c. Qulckly move the soldering iron tip to the junction of the
component lead and the printed circuit foil, and hold it
there only until the solder flows onto and around both the
component lead and the foil.
CAUTION: Work quickly to avoid overheating the circuit
board printed foil.
d. Closely inspect the solder area and remove any excess
or splashed solder with a small wire-bristle brush.
Some chassis circuit boards have slotted holes (oblong) through
which the IC leads are inserted and then bent flat against the
circuit foil. When holes are the slotted type, the following
technique should be used to remove and replace the IC. When
working with boards using the familiar round hole, use the
standard technique as outlined in parapraphs 5 and 6 above.
1. Desolder and straighten each IC lead in one operation by
gently prying up on the lead with the soldering iron tip as the
2. Draw away the melted solder with an anti-static suction-
type solder removal device (or with solder braid) before
removing the IC.
1. Carefully insert the replacement IC in the circuit boare.
2. Carefully bend each IC lead against the circuit foil pad and
3. Clean the soldered areas with a small wire-bristle brush.
(It is not necessary to reapply acrylic coating to the areas).
"Small-Signal" Discrete Transistor
1. Remove the defective transistor by clipping its leads as
close as possible to the component body.
2. Bend into a "U" shape the end of each of three leads
remaining on the circuit board.
3. Bend into a "U" shape the replacement transistor leads.
4. Connect the replacement transistor leads to the
corresponding leads extending from the circuit board and
crimp the "U" with long nose pliers to insure metal to metal
contact then solder each connection.
Power Output, Transistor Device
1. Heat and remove all solder from around the transistor leads.
2. Remove the heatsink mounting screw (if so equipped).
3. Carefully remove the transistor from the heat sink of the
4. Insert new transistor in the circuit board.
5. Solder each transistor lead, and clip off excess lead.
6. Replace heatsink.
1. Remove defective diode by clipping its leads as close as
possible to diode body.
2. Bend the two remaining leads perpendicula y to the circuit
3. Observing diode polarity, wrap each lead of the new diode
around the corresponding lead on the circuit board.
4. Securely crimp each connection and solder it.
5. Inspect (on the circuit board copper side) the solder joints of
the two "original" leads. If they are not shiny, reheat them
and if necessary, apply additional solder.
Fuse and Conventional Resistor
1. Clip each fuse or resistor lead at top of the circuit board
2. Securely crimp the leads of replacement component around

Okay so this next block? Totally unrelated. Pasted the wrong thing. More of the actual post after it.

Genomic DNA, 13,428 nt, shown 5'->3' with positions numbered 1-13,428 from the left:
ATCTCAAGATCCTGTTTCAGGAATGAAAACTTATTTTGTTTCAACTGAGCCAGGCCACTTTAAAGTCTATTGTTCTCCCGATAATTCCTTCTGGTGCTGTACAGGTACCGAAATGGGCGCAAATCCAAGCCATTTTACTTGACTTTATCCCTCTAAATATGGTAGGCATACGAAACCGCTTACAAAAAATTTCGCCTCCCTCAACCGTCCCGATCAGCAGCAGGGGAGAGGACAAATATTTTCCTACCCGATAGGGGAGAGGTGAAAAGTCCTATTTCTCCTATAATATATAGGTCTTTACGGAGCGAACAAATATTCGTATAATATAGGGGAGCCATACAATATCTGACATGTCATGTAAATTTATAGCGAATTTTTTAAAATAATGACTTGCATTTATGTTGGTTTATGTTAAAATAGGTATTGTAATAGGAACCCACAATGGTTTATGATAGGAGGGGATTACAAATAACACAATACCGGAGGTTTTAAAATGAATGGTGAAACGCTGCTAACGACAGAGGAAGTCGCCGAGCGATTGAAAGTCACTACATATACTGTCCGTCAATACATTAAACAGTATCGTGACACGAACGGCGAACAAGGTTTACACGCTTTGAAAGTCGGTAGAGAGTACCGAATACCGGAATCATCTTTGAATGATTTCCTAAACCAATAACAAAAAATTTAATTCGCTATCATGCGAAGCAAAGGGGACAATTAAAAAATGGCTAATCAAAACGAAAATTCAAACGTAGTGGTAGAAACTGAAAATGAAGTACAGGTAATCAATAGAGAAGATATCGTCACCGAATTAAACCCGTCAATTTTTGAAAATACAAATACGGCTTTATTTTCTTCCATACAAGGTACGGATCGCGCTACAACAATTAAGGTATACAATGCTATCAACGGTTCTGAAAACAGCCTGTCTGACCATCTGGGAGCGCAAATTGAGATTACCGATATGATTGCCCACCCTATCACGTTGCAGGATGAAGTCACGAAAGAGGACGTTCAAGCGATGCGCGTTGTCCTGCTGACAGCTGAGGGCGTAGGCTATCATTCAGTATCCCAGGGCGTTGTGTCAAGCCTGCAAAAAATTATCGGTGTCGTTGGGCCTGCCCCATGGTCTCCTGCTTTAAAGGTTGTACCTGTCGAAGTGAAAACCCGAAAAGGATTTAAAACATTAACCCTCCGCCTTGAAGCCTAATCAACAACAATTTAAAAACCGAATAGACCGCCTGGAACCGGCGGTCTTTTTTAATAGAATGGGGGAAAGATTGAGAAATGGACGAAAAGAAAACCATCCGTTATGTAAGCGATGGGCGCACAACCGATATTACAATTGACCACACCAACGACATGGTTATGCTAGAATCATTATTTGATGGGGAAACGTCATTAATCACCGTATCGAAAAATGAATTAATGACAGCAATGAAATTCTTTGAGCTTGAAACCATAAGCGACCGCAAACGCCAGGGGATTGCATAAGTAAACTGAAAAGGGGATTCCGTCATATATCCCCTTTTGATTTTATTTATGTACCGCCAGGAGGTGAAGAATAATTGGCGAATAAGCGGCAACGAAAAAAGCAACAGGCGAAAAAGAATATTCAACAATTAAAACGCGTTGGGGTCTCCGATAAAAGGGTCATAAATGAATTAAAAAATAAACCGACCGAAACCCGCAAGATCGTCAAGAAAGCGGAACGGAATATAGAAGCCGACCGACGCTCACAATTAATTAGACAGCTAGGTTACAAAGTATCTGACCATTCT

notch at stake top.
3. Solder the connections.
CAUTION: Maintain original spacing between the replaced
component and adjacent components and the circuit board
to prevent excessive component temperatures.
Circuit Board Foil Repair
Excessive heat applied to the copper foil of any printed circuit
board will weaken the adhesive that bonds the foil to the circuit
board causing the foil to separate from or "lift-off" the board.
The following guidelines and procedures should be followed
whenever this condition is encountered.
At IC Connections
To repair a defective copper pattern at IC connections use the
following procedure to install a jumper wire on the copper
pattern side of the circuit board. (Use this technique only on IC
1. Carefully remove the damaged copper pattern with a sharp
knife. (Remove only as much copper as absolutely
2. carefully scratch away the solder resist and acrylic coating
(if used) from the end of the remaining copper pattern.
3. Bend a small "U" in one end of a small gauge jumper wire and
carefully crimp it around the IC pin. Solder the IC connection.
4. Route the jumper wire along the path of the out-away
copper pattern and let it overlap the previously scraped end
of the good copper pattern. Solder the overlapped area and
clip off any excess jumper wire.
At Other Connections
Use the following technique to repair the defective copper
pattern at connections other than IC Pins. This technique
involoves the installation of a jumper wire on the component
side of the circuit board.
1. Remove the defective copper pattern with a sharp knife.
Remove at least 1/4 inch of copper, to ensure that a
hazardous condition will not exist if the jumper wire opens.
2. Trace along the copper pattern from both sides of the
pattern break and locate the nearest component that is
directly connected to the affected copper pattern.
3. Connect insulated 20-gauge jumper wire from the lead of
the nearest component on one side of the pattern break to
the lead of the nearest component on the other side.
Carefully crimp and solder the connections.
CAUTION: Be sure the insulated jumper wire is dressed so
the it does not touch components or sharp edges.
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